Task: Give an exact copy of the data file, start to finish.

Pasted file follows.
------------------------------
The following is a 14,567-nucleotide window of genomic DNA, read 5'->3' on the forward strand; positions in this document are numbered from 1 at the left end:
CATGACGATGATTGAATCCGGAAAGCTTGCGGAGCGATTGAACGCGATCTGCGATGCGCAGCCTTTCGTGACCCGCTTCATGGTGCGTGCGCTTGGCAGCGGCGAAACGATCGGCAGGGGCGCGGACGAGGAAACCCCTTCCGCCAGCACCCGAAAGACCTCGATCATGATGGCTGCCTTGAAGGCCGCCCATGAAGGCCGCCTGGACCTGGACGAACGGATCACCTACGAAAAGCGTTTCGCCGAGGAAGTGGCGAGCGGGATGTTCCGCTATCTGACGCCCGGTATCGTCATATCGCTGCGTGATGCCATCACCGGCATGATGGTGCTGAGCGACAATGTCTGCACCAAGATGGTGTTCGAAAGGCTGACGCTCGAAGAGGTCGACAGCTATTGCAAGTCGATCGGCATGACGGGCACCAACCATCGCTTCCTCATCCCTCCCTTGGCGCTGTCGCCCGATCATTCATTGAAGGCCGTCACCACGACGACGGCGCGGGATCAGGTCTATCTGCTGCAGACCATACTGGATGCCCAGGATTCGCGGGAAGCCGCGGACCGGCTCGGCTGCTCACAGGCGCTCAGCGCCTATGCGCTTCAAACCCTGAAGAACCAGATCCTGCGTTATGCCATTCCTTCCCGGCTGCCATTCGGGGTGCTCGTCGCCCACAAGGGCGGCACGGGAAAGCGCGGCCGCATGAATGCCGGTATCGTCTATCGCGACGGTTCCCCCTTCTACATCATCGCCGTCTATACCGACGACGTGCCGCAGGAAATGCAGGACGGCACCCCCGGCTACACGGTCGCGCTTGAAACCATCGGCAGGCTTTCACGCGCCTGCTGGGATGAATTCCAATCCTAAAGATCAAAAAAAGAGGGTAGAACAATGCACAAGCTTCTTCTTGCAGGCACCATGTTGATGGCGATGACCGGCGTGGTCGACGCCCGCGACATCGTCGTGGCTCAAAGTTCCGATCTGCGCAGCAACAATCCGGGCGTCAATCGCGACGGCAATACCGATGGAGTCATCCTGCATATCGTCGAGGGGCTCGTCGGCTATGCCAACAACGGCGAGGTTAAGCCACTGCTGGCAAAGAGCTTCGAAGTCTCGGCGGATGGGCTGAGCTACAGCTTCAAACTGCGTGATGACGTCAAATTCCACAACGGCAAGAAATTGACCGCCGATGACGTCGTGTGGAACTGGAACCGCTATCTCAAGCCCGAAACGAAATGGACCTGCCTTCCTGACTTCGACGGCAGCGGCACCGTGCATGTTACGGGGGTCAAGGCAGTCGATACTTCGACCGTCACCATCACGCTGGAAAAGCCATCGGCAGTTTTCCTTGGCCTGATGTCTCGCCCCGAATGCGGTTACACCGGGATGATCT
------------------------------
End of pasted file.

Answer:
The following is a 14,567-nucleotide window of genomic DNA, read 5'->3' on the forward strand; positions in this document are numbered from 1 at the left end:
CATGACGATGATTGAATCCGGAAAGCTTGCGGAGCGATTGAACGCGATCTGCGATGCGCAGCCTTTCGTGACCCGCTTCATGGTGCGTGCGCTTGGCAGCGGCGAAACGATCGGCAGGGGCGCGGACGAGGAAACCCCTTCCGCCAGCACCCGAAAGACCTCGATCATGATGGCTGCCTTGAAGGCCGCCCATGAAGGCCGCCTGGACCTGGACGAACGGATCACCTACGAAAAGCGTTTCGCCGAGGAAGTGGCGAGCGGGATGTTCCGCTATCTGACGCCCGGTATCGTCATATCGCTGCGTGATGCCATCACCGGCATGATGGTGCTGAGCGACAATGTCTGCACCAAGATGGTGTTCGAAAGGCTGACGCTCGAAGAGGTCGACAGCTATTGCAAGTCGATCGGCATGACGGGCACCAACCATCGCTTCCTCATCCCTCCCTTGGCGCTGTCGCCCGATCATTCATTGAAGGCCGTCACCACGACGACGGCGCGGGATCAGGTCTATCTGCTGCAGACCATACTGGATGCCCAGGATTCGCGGGAAGCCGCGGACCGGCTCGGCTGCTCACAGGCGCTCAGCGCCTATGCGCTTCAAACCCTGAAGAACCAGATCCTGCGTTATGCCATTCCTTCCCGGCTGCCATTCGGGGTGCTCGTCGCCCACAAGGGCGGCACGGGAAAGCGCGGCCGCATGAATGCCGGTATCGTCTATCGCGACGGTTCCCCCTTCTACATCATCGCCGTCTATACCGACGACGTGCCGCAGGAAATGCAGGACGGCACCCCCGGCTACACGGTCGCGCTTGAAACCATCGGCAGGCTTTCACGCGCCTGCTGGGATGAATTCCAATCCTAAAGATCAAAAAAAGAGGGTAGAACAATGCACAAGCTTCTTCTTGCAGGCACCATGTTGATGGCGATGACCGGCGTGGTCGACGCCCGCGACATCGTCGTGGCTCAAAGTTCCGATCTGCGCAGCAACAATCCGGGCGTCAATCGCGACGGCAATACCGATGGAGTCATCCTGCATATCGTCGAGGGGCTCGTCGGCTATGCCAACAACGGCGAGGTTAAGCCACTGCTGGCAAAGAGCTTCGAAGTCTCGGCGGATGGGCTGAGCTACAGCTTCAAACTGCGTGATGACGTCAAATTCCACAACGGCAAGAAATTGACCGCCGATGACGTCGTGTGGAACTGGAACCGCTATCTCAAGCCCGAAACGAAATGGACCTGCCTTCCTGACTTCGACGGCAGCGGCACCGTGCATGTTACGGGGGTCAAGGCAGTCGATACTTCGACCGTCACCATCACGCTGGAAAAGCCATCGGCAGTTTTCCTTGGCCTGATGTCTCGCCCCGAATGCGGTTACACCGGGATGATCT